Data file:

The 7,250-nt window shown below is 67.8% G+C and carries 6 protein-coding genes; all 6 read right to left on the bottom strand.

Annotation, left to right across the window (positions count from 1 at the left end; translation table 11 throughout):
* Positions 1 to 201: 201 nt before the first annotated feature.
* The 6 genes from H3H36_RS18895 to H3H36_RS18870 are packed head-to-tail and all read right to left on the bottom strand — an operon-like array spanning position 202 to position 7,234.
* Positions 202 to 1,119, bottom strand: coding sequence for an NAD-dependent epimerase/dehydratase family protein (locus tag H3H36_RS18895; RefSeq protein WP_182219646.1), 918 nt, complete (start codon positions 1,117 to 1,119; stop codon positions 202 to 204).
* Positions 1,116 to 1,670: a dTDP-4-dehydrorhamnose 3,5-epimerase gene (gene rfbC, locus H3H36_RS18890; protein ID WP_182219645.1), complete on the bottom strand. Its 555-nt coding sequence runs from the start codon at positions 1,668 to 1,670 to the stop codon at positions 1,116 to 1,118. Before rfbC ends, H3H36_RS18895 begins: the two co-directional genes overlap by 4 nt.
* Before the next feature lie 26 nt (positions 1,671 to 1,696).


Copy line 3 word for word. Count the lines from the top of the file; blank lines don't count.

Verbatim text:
* Positions 1 to 201: 201 nt before the first annotated feature.